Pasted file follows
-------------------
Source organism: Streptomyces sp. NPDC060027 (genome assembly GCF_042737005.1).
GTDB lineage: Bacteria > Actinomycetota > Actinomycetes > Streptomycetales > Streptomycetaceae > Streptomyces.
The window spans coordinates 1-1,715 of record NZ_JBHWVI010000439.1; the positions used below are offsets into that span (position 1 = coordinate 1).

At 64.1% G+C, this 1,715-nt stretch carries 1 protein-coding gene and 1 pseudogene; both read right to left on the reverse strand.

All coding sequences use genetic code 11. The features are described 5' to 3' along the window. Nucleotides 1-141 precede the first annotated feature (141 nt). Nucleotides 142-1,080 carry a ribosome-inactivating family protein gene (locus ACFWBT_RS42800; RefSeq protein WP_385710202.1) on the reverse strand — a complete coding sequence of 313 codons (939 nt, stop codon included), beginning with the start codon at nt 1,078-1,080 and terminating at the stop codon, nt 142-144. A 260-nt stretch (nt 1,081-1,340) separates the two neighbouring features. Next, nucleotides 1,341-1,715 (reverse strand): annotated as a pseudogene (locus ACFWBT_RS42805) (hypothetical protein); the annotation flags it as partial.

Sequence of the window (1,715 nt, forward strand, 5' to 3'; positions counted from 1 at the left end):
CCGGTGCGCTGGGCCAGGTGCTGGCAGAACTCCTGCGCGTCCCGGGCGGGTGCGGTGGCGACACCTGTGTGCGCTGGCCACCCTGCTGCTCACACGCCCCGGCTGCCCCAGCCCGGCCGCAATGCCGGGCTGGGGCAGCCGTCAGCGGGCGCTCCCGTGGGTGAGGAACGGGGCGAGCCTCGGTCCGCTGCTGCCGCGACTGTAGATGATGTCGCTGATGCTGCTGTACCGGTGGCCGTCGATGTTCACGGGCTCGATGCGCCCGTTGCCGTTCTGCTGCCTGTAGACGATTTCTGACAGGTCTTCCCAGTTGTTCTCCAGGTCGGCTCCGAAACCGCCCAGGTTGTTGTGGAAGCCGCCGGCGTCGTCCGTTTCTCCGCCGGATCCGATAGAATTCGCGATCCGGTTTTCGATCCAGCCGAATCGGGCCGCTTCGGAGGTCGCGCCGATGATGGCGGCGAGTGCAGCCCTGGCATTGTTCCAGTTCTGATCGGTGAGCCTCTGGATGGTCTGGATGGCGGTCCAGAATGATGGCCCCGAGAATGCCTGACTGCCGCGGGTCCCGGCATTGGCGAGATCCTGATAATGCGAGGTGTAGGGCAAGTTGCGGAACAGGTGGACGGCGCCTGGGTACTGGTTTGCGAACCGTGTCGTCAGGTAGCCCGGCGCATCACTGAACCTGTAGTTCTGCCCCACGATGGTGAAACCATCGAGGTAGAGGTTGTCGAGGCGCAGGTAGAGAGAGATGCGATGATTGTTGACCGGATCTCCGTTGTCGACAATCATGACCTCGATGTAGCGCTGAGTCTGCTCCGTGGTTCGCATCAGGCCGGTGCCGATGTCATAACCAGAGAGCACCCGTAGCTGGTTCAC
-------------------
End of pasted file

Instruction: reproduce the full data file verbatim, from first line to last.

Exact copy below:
Source organism: Streptomyces sp. NPDC060027 (genome assembly GCF_042737005.1).
GTDB lineage: Bacteria > Actinomycetota > Actinomycetes > Streptomycetales > Streptomycetaceae > Streptomyces.
The window spans coordinates 1-1,715 of record NZ_JBHWVI010000439.1; the positions used below are offsets into that span (position 1 = coordinate 1).

At 64.1% G+C, this 1,715-nt stretch carries 1 protein-coding gene and 1 pseudogene; both read right to left on the reverse strand.

All coding sequences use genetic code 11. The features are described 5' to 3' along the window. Nucleotides 1-141 precede the first annotated feature (141 nt). Nucleotides 142-1,080 carry a ribosome-inactivating family protein gene (locus ACFWBT_RS42800; RefSeq protein WP_385710202.1) on the reverse strand — a complete coding sequence of 313 codons (939 nt, stop codon included), beginning with the start codon at nt 1,078-1,080 and terminating at the stop codon, nt 142-144. A 260-nt stretch (nt 1,081-1,340) separates the two neighbouring features. Next, nucleotides 1,341-1,715 (reverse strand): annotated as a pseudogene (locus ACFWBT_RS42805) (hypothetical protein); the annotation flags it as partial.

Sequence of the window (1,715 nt, forward strand, 5' to 3'; positions counted from 1 at the left end):
CCGGTGCGCTGGGCCAGGTGCTGGCAGAACTCCTGCGCGTCCCGGGCGGGTGCGGTGGCGACACCTGTGTGCGCTGGCCACCCTGCTGCTCACACGCCCCGGCTGCCCCAGCCCGGCCGCAATGCCGGGCTGGGGCAGCCGTCAGCGGGCGCTCCCGTGGGTGAGGAACGGGGCGAGCCTCGGTCCGCTGCTGCCGCGACTGTAGATGATGTCGCTGATGCTGCTGTACCGGTGGCCGTCGATGTTCACGGGCTCGATGCGCCCGTTGCCGTTCTGCTGCCTGTAGACGATTTCTGACAGGTCTTCCCAGTTGTTCTCCAGGTCGGCTCCGAAACCGCCCAGGTTGTTGTGGAAGCCGCCGGCGTCGTCCGTTTCTCCGCCGGATCCGATAGAATTCGCGATCCGGTTTTCGATCCAGCCGAATCGGGCCGCTTCGGAGGTCGCGCCGATGATGGCGGCGAGTGCAGCCCTGGCATTGTTCCAGTTCTGATCGGTGAGCCTCTGGATGGTCTGGATGGCGGTCCAGAATGATGGCCCCGAGAATGCCTGACTGCCGCGGGTCCCGGCATTGGCGAGATCCTGATAATGCGAGGTGTAGGGCAAGTTGCGGAACAGGTGGACGGCGCCTGGGTACTGGTTTGCGAACCGTGTCGTCAGGTAGCCCGGCGCATCACTGAACCTGTAGTTCTGCCCCACGATGGTGAAACCATCGAGGTAGAGGTTGTCGAGGCGCAGGTAGAGAGAGATGCGATGATTGTTGACCGGATCTCCGTTGTCGACAATCATGACCTCGATGTAGCGCTGAGTCTGCTCCGTGGTTCGCATCAGGCCGGTGCCGATGTCATAACCAGAGAGCACCCGTAGCTGGTTCAC